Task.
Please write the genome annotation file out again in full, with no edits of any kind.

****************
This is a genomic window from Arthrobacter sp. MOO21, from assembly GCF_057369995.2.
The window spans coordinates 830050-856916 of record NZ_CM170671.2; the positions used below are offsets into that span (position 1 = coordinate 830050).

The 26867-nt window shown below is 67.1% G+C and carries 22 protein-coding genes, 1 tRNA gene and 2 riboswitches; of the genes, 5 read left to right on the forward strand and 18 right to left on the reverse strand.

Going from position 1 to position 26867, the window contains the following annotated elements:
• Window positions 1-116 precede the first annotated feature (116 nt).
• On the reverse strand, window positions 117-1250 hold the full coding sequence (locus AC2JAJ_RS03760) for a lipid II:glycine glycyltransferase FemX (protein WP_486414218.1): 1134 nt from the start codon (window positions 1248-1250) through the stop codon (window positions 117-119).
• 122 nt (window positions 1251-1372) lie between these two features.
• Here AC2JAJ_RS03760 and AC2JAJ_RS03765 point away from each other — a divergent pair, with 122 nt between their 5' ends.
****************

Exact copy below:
This is a genomic window from Arthrobacter sp. MOO21, from assembly GCF_057369995.2.
The window spans coordinates 830050-856916 of record NZ_CM170671.2; the positions used below are offsets into that span (position 1 = coordinate 830050).

The 26867-nt window shown below is 67.1% G+C and carries 22 protein-coding genes, 1 tRNA gene and 2 riboswitches; of the genes, 5 read left to right on the forward strand and 18 right to left on the reverse strand.

Going from position 1 to position 26867, the window contains the following annotated elements:
• Window positions 1-116 precede the first annotated feature (116 nt).
• On the reverse strand, window positions 117-1250 hold the full coding sequence (locus AC2JAJ_RS03760) for a lipid II:glycine glycyltransferase FemX (protein WP_486414218.1): 1134 nt from the start codon (window positions 1248-1250) through the stop codon (window positions 117-119).
• 122 nt (window positions 1251-1372) lie between these two features.
• Here AC2JAJ_RS03760 and AC2JAJ_RS03765 point away from each other — a divergent pair, with 122 nt between their 5' ends.